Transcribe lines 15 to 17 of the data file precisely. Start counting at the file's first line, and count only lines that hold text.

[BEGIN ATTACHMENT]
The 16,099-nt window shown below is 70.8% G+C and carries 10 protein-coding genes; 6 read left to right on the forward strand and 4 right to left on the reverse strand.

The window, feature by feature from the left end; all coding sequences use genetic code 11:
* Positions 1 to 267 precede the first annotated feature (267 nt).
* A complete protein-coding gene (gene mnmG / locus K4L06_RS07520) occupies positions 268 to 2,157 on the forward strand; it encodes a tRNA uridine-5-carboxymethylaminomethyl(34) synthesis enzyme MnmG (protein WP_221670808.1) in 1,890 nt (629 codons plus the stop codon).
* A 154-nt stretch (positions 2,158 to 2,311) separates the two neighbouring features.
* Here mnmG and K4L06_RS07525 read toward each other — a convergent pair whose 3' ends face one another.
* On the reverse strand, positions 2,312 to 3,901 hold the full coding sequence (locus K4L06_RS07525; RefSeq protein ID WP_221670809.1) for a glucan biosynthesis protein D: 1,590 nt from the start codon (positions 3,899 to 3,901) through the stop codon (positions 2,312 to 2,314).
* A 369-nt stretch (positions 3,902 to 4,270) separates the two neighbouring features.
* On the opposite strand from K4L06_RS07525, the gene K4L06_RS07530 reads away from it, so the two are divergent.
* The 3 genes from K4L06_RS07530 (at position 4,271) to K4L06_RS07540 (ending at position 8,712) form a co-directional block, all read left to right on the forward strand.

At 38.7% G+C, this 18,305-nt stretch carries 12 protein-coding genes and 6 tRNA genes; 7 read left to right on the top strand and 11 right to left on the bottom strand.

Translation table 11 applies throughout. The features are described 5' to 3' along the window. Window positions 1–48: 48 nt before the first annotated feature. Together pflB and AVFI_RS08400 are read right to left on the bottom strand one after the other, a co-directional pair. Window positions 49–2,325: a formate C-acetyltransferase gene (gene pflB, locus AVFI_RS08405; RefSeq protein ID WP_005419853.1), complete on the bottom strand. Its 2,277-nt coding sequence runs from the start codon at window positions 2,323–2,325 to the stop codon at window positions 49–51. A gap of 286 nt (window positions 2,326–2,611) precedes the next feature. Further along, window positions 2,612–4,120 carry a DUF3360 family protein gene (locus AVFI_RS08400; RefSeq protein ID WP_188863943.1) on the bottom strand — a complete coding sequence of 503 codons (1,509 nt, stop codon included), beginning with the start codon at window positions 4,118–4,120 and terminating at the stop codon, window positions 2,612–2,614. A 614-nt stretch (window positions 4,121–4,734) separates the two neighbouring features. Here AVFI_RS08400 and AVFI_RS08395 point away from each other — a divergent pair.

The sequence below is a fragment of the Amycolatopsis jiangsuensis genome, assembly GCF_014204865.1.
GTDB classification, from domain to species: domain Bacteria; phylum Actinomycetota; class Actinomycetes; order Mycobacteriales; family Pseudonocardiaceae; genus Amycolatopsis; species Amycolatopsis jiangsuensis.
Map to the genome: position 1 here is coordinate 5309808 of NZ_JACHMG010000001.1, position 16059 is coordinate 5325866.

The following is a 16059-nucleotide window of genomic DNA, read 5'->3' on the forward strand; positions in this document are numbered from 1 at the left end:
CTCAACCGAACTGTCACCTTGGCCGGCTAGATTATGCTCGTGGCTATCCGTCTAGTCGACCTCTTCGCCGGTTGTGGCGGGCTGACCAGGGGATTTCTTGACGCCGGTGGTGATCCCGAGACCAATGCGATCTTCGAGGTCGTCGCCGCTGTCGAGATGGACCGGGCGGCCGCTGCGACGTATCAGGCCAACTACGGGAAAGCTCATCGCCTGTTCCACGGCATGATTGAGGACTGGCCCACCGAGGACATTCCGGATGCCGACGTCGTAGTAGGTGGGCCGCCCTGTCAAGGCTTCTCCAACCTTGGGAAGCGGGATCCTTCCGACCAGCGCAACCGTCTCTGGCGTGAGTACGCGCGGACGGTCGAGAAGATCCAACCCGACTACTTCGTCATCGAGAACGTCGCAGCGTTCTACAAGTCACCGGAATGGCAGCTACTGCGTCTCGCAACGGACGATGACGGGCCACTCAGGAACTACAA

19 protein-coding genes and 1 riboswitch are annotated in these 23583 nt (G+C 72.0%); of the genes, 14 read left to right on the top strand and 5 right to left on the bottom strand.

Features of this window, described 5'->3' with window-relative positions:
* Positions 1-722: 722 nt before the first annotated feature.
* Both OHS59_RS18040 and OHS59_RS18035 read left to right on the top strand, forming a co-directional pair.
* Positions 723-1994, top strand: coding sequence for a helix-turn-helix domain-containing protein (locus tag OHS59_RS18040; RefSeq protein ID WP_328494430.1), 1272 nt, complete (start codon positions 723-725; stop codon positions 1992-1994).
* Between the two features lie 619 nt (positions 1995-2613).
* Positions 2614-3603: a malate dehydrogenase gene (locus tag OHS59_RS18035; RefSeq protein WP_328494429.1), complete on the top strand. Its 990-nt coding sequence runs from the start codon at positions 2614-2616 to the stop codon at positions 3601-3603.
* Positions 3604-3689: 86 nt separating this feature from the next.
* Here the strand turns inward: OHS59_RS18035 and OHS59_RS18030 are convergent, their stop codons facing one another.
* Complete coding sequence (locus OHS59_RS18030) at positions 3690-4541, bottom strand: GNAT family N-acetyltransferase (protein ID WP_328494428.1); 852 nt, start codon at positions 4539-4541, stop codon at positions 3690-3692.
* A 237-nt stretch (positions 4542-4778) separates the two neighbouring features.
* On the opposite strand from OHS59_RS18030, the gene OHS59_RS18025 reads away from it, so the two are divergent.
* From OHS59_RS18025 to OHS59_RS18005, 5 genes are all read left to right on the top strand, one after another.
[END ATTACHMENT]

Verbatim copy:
Map to the genome: position 1 here is coordinate 5309808 of NZ_JACHMG010000001.1, position 16059 is coordinate 5325866.

The following is a 16059-nucleotide window of genomic DNA, read 5'->3' on the forward strand; positions in this document are numbered from 1 at the left end:
CTCAACCGAACTGTCACCTTGGCCGGCTAGATTATGCTCGTGGCTATCCGTCTAGTCGACCTCTTCGCCGGTTGTGGCGGGCTGACCAGGGGATTTCTTGACGCCGGTGGTGATCCCGAGACCAATGCGATCTTCGAGGTCGTCGCCGCTGTCGAGATGGACCGGGCGGCCGCTGCGACGTATCAGGCCAACTACGGGAAAGCTCATCGCCTGTTCCACGGCATGATTGAGGACTGGCCCACCGAGGACATTCCGGATGCCGACGTCGTAGTAGGTGGGCCGCCCTGTCAAGGCTTCTCCAACCTTGGGAAGCGGGATCCTTCCGACCAGCGCAACCGTCTCTGGCGTGAGTACGCGCGGACGGTCGAGAAGATCCAACCCGACTACTTCGTCATCGAGAACGTCGCAGCGTTCTACAAGTCACCGGAATGGCAGCTACTGCGTCTCGCAACGGACGATGACGGGCCACTCAGGAACTACAA